This morning I was reminded of The Artist’s Way as I read the chapter. Jesus reminded His listeners that the things of God are hidden from the “wise and learned,” their minds gummed up with important things; Their spirits shriveled and sucked dry by the urgent cares and anxieties of the world. The things of God are revealed to children and to the child-like spirits whose minds are open and tapped into God’s flow, their willing hearts open to the wonders of faith.

I’m also reminded that the learned and wise C.S. Lewis first experienced what Jesus was talking about one day after a walk and conversation with his friend and colleague J.R.R. Tolkien. What was the subject of the conversation that led to Lewis’ conversion to Christianity? Tolkien’s belief that Faery stories are “real.”

Eucatastrophe and Resurrection in a Thin Place

When the perishable has been clothed with the imperishable, and the mortal with immortality, then the saying that is written will come true: “Death has been swallowed up in victory.” 1 Corinthians 15:54

I am a geek at heart. Exhibit A is my life-long love for the works of Tolkien. I recently finished listening to the entire audiobook version of The Lord of the Rings and am now reading The Silmarillion again. They call me back again and again, an my appreciation only deepens each time I pick up the adventures.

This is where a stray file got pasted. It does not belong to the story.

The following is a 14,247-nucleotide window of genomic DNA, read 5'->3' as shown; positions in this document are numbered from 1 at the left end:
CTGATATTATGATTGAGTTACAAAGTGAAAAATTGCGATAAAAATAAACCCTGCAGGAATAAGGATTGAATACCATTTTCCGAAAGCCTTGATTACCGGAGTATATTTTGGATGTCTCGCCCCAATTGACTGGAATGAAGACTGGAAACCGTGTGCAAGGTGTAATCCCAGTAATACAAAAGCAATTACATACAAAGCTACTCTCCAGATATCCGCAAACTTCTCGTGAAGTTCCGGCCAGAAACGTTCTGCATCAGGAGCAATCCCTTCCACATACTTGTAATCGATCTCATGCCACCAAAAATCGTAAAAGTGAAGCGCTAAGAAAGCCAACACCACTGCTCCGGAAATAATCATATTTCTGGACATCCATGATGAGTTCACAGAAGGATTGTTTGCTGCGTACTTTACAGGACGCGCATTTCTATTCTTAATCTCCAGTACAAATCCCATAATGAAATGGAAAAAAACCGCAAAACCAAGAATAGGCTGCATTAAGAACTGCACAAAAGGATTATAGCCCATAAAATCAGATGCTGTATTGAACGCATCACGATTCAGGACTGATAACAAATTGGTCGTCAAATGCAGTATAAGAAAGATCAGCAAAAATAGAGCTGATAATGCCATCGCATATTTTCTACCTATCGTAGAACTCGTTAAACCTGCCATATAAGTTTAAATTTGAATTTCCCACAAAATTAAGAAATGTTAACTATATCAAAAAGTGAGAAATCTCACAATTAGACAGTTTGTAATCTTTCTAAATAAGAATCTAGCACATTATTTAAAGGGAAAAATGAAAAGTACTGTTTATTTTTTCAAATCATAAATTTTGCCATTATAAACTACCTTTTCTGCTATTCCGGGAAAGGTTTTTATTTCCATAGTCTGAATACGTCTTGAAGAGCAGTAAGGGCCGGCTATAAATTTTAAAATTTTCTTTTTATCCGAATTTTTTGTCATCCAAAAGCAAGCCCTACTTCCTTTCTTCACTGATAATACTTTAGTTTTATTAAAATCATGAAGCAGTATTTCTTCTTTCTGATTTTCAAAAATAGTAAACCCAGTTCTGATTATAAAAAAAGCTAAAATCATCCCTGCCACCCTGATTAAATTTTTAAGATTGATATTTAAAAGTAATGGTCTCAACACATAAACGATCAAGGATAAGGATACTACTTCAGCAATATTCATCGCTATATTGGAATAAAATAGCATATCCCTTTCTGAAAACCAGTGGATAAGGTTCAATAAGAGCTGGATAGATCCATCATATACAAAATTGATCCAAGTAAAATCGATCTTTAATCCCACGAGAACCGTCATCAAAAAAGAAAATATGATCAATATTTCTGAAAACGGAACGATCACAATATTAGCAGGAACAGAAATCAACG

Tolkien himself coined the phrase eucatastrophe to describe the moment when the tide turns and victory is gained amidst in the moment when defeat seems a sure thing. Eucatastrophe would be a theme that he used again and again:

  • Most famously, the arrival of the eagles both at the Battle of Five Armies in The Hobbit, and at the Battle of the Black Gate in The Return of the King.
  • Gollum’s final treachery that is the salvation of Frodo
  • When Gandalf arrives with Erkenbrand at the battle of Helm’s Deep
  • When the Ents and Huorns rise up unexpectedly against Isengard
  • The arrival of Aragorn upon the Corsairs of Umbar

Tolkien loved the dramatic moment when the light of hope springs unexpectedly in the deepest darkness. In his personal letters (which I have also read; behold Exhibit B of my geekiness), Tolkien explains that the model of eucatastrophe, and its greatest example, is the incarnation of Jesus Christ and His resurrection.

In today’s chapter, Paul argues for the resurrection of the dead against those in the city of Corinth who were teaching that there is no life after death. Paul, who had a life-changing encounter with the resurrected Jesus (read Acts 9), now explains that if there is no life after death then the whole of Christian belief is null and void. If there is no life after death, then his life-changing encounter was nothing more than a hallucination; His work to share the message of Jesus to the world a huge waste of time and energy.

It is Paul’s description of resurrection in today’s chapter that brings Tolkien’s eucatastrophe to mind: